Cycling Training

Ten Tips For Better, Faster and More Efficient Bicycling


1. Train for Cardiovascular Endurance

Long-distance bike racing requires cardiovascular endurance. This refers to the rider’s ability to generate energy to the working muscles for hours of intense exercise, day after day. There are many different ways to train in order to increase endurance. Some of the most well known endurance training programs include:

  • Long Slow Distance Training
  • Pace/Tempo Training
  • Interval Training
  • Circuit Training
  • Fartlek Training

2. Build Power for Sprints

Although elite-level cyclists tend to specialize in one area of riding, a well-rounded cyclist will be able to ride long and hard and still have enough of a “kick” or sprint at the end of the race. Explosive exercise training routines are one way to increase power output, and hopefully increase your odds of winning a group sprint.

3. Eat The Right Food at the Right Time

It’s essential to eat and drink for sports performance and recovery. It can be a complicated process and many athletes work with nutritionists and coaches to find the perfect balance of calories and nutrients that work best for them.

4. Make Sure Your Bike Fits You

No matter what type of cyclist you are, riding a bike that fits you well is essential to both comfort and efficiency. If you have neck, back, or knee pain, saddle sores, or hand or foot numbness, your bicycle probably doesn’t fit you properly. Good bike fit can also improve your pedalling efficiency and aerodynamics and actually make you faster.

5. The Right Equipment

The right equipment means comfort. Your bike should fit you well and should be familiar. If you aren’t sure, have your local bike professional provide a fit-assessment. Don’t plan to ride a new or a borrowed bike on your first long distance ride. Consider having a tune-up before the ride, and carry a spare tire and patch kit, tools, a pump and knowledge of how to use them. Other essential equipment includes:

  • A properly fitting helmet
  • Water bottles and cages
  • Cycling clothing, including shoes, shorts, gloves and rain gear
  • Sunglasses

6. Don’t Forget to Stretch

Recommendations to stretch or not stretch change from year to year and from expert to expert. However, due to the repetitive nature of cycling, it is important for cyclists to maintain flexibility and muscle balance in some specific muscle groups. Cyclists tend to develop muscle tightness in the in the hamstrings, hip flexors and chest if these muscles aren’t stretched regularly.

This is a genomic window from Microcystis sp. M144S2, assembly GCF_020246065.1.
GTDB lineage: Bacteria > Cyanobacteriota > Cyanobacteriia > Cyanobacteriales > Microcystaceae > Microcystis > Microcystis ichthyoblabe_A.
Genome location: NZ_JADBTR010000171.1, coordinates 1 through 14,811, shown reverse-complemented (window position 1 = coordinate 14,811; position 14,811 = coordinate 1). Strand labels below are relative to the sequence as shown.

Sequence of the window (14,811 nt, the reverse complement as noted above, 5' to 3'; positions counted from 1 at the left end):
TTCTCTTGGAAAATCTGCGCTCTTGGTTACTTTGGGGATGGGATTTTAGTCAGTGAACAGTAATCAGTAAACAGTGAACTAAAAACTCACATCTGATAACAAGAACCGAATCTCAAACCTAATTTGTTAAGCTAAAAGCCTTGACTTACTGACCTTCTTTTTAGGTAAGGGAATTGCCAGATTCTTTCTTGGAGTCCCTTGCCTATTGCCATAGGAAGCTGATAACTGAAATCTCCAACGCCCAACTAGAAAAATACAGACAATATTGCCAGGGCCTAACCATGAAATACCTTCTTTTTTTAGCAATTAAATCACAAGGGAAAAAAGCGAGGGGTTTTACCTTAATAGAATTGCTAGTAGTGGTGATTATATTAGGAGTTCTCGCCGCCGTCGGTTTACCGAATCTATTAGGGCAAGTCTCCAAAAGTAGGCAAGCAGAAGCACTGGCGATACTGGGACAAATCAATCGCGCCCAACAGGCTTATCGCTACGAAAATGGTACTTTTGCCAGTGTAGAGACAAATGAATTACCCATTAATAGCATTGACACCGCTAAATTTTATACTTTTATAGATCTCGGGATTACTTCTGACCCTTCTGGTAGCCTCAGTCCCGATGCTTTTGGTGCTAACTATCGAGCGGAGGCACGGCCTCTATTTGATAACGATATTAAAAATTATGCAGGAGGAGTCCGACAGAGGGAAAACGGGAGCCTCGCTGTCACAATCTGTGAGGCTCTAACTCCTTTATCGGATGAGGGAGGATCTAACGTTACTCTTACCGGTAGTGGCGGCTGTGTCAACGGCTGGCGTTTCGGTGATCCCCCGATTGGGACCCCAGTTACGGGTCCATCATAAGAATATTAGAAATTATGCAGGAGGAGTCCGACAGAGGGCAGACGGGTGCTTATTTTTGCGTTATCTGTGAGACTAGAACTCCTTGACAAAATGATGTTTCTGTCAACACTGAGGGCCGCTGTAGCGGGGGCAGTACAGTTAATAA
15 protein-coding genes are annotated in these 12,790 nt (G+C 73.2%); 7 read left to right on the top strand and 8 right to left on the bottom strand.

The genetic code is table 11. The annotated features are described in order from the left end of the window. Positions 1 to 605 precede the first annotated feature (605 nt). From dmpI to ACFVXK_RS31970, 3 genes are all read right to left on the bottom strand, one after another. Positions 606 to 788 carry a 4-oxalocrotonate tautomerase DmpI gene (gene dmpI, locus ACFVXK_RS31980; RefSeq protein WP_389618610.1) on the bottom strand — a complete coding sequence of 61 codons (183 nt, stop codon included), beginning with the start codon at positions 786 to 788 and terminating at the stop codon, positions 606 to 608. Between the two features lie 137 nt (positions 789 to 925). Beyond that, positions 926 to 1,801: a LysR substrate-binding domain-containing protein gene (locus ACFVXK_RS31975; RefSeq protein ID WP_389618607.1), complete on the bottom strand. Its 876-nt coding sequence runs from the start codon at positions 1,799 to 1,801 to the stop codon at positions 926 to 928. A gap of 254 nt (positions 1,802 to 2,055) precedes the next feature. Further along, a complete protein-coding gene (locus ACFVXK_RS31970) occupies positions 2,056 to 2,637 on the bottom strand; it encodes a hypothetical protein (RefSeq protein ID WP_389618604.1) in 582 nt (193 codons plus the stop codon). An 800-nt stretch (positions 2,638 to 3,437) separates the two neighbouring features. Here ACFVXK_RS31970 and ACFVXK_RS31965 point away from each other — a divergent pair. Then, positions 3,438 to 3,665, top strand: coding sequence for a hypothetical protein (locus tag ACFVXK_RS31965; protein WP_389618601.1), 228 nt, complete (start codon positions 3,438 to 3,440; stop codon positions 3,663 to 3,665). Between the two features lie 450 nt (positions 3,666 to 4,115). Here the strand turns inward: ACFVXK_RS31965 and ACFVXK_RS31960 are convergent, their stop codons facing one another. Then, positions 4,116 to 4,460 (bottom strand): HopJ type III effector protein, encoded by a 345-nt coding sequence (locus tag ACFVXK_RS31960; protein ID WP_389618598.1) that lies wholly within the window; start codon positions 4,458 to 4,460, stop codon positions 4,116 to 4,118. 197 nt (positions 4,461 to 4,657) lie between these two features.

7. Improve Your Bike Handling Skills

Pro cyclists have amazing bike handling skills. They are smooth through corners, stable on descents, are aware of road conditions and traffic. Skilled cyclists ride predictably and follow the rules of the road.

If you want to improve your bike handling, ride with skilled riders, take a bike safety course, or join an established local club and ask questions about improving your bike handling skills.

8. Don’t Go It Alone

Training alone day after day can become a bit of a training dead-end. In order to improve your cycling and your results, you should consider joining a local club or bike racing team that matches your skills and goals. Being a part of a team is also essential if you want to race at a competitive level. Team strategies and tactics are a huge part of every bike race.

9. Get Some Rest

Don’t forget the value of rest days and cross training off the bike. Rest and recovery is essential in order to achieve peak performance in any sport. Stretching, massage, sleep and general downtime are often used by pro athletes to recover from their demanding workouts.

Overtraining can easily occur in athletes who train frequently and at high intensity. It’s important to watch for the signs of overtraining and listen to your body when it is calling for rest.

10. Attitude

Ease into the ride pace. The goal is to finish comfortably. Here are some more tips for an enjoyable ride:

  • Change your position often. Move your hand position, get up off the saddle, stretch your arms, shoulders and neck, arch your back and stretch out. Avoid staying in one position too long.
  • Take short rest breaks off the bike. An organized long distance ride will offer regular water and food stops. Take advantage of this time to get off the bike and refill your water bottles, stretch, and use the restroom. Keep these stops to 10 minutes or less or you may risk getting stiff.
  • Find a companion or two. The ride will go faster and feel easier with a friend or two. Also, skilled riders can take advantage of drafting and save some energy in the wind.

Attitude is everything. If you have prepared yourself well, there isn’t much more to be done on ride day than sit back and enjoy the scenery (and maybe plan your ride).